ALBUQUERQUE, N.M. (KRQE) –  Drivers crossing the bridge at Central near Tingley will need to get ready for lane closures. The city is doing some much-needed repairs along the Rio Grande bridge on the Central.

Traffic on the already busy corridor has been reduced down to one on the eastbound lanes as crews make the necessary repairs, but all the construction already has some drivers growing impatient. ”The construction here it’s just, it’s kind of silly they don’t warn us beforehand to see what is going on,” said Albuquerque driver George Robles.

According to an Albuquerque Department of Municipal Development spokesperson, the repairs along the overpass are to replace bridge joints. The project began Wednesday but since then, some drivers say while they understand the work is necessary, they feel obligated to wait in bumper-to-bumper traffic. “It’s frustrating, there’s no alternative, there’s a route that we can take. I can’t take that we can say that I am going to take Central since Bridge is being worked on and I can’t say I’m going to take Bridge since Central is being worked on,” added Robles.

During Friday’s afternoon commute, traffic began backing up from Atrisco up towards Tingley as cars heading eastbound bottlenecked into one lane of traffic. “It depends, it could add anywhere from 20 minutes, depending on how far you’re going up the street to 45 minutes to an hour. Not to mention the fact that you have to deal with every other driver here because of staying here for 45 minutes when it should only take you five minutes to get home,” said Robles.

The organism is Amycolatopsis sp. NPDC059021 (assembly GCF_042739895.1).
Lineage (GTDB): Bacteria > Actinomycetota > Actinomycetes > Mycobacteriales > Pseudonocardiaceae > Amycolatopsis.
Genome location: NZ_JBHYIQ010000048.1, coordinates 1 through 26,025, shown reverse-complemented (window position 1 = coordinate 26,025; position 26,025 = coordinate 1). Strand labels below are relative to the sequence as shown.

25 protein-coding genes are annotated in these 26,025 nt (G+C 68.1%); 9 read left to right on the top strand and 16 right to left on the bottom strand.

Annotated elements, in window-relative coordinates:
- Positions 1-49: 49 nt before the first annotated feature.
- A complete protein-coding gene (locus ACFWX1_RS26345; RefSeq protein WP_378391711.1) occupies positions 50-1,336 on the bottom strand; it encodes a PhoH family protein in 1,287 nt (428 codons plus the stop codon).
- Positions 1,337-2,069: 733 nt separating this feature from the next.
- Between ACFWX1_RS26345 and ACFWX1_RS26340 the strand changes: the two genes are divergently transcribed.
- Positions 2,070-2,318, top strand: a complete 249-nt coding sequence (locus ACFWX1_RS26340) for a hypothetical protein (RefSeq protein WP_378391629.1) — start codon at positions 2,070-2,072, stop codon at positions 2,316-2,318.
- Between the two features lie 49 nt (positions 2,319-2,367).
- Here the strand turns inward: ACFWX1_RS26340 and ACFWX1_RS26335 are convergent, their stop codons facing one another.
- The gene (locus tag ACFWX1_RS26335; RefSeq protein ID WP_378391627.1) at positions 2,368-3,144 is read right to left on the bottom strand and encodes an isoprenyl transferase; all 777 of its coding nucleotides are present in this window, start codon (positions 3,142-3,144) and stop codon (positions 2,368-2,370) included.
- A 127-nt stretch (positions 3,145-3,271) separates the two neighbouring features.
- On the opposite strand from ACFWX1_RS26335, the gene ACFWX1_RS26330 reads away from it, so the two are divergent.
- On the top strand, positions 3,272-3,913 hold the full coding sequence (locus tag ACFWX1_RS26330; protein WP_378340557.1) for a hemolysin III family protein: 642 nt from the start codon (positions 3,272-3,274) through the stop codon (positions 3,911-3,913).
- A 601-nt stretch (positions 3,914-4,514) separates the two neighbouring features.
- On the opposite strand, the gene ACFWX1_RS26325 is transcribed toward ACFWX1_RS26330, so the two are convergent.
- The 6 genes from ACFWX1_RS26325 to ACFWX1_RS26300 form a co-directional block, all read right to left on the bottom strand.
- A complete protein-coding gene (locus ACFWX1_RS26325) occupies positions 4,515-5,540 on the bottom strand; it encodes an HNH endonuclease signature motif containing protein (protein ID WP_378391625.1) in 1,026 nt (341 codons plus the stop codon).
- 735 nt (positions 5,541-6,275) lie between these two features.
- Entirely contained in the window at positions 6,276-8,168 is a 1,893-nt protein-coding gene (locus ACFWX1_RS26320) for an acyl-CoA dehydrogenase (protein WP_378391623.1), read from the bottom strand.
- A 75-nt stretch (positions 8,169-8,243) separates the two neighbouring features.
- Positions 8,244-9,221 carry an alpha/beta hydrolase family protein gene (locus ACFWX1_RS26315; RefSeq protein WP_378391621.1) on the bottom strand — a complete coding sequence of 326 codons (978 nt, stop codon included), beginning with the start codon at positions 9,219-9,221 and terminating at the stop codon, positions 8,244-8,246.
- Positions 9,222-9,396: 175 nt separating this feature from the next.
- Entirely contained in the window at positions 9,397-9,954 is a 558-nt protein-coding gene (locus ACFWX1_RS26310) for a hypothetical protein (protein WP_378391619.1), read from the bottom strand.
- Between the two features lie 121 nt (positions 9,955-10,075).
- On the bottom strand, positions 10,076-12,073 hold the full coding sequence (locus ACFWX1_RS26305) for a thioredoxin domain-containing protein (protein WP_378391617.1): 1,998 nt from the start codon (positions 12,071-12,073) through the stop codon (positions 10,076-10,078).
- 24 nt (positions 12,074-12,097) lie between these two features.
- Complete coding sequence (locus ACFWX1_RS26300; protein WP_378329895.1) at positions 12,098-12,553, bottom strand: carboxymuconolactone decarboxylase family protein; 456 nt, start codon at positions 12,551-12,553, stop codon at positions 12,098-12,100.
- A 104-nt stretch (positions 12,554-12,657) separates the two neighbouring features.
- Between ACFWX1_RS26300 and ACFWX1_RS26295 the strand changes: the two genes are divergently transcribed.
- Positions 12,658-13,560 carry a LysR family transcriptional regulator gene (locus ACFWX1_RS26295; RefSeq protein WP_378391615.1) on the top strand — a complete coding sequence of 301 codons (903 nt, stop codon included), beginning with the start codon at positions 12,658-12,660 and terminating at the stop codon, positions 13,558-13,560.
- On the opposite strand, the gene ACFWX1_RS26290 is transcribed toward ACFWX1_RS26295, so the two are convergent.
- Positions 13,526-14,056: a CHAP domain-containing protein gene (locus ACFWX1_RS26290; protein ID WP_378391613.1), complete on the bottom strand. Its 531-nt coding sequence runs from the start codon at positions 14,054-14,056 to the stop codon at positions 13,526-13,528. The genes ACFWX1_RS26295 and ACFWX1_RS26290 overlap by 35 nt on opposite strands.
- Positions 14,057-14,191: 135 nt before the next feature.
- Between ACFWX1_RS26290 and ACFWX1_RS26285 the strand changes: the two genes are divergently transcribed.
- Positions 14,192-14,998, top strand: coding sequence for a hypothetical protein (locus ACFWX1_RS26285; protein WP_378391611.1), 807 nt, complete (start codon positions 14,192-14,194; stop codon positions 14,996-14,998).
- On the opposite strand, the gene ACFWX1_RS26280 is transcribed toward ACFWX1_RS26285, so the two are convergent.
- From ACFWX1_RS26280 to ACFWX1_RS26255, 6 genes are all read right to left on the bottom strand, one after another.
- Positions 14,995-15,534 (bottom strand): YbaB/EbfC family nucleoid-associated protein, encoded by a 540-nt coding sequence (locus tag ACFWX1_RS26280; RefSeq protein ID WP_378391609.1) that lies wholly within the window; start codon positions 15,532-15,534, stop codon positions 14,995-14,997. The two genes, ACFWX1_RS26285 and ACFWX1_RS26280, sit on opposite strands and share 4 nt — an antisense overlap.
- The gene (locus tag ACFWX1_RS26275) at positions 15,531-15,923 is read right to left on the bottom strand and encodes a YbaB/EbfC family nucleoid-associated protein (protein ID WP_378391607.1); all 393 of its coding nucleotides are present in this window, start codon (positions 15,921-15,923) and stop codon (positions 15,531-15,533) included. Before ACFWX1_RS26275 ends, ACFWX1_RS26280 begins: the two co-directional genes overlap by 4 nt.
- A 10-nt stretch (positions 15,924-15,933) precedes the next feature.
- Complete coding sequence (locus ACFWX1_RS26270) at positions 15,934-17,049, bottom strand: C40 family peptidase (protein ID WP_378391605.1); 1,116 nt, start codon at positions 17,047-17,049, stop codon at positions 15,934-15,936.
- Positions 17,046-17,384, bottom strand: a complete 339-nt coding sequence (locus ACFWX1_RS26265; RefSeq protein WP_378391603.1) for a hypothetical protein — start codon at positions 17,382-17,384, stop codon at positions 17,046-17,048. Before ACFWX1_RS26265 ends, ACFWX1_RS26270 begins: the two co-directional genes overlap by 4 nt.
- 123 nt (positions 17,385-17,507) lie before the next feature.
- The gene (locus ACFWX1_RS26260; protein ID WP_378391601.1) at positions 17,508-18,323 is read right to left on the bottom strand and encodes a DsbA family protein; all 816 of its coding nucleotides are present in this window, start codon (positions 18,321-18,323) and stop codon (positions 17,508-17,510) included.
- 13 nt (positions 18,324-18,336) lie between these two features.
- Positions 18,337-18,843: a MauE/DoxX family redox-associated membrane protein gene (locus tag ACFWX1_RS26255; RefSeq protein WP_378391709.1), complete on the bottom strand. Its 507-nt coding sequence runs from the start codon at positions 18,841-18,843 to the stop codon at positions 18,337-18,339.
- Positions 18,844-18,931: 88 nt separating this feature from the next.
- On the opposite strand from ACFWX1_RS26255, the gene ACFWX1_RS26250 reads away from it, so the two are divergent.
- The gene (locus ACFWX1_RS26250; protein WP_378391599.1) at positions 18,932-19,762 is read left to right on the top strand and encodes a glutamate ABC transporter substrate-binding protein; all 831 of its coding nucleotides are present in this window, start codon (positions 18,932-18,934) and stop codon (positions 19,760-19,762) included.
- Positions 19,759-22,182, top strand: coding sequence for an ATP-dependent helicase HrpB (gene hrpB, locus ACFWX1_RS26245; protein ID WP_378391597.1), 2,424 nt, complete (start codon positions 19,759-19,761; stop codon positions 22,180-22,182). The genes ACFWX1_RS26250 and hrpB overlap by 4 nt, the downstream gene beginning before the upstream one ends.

As for detours, a city spokesperson says the current closures are meant to offset rush hour traffic from 9:00 a.m. to 7:00 p.m., trying to avoid closing lanes in the middle of morning rush hour. The city says the project is expected to last through the middle of next month and cost an expected $350,000. The lane closures will at one point affect every lane including the ART. The city suggests drivers use alternative routes such as I-40 or Bridge Blvd through the middle of July until the project is complete.

The city says it is still considering making the bridge a historical landmark. A spokesperson for the Department of Municipal Development says at this time, there are no plans to replace the bridge built in 1983, saying bridges typically have a life span between 50 and 100 years.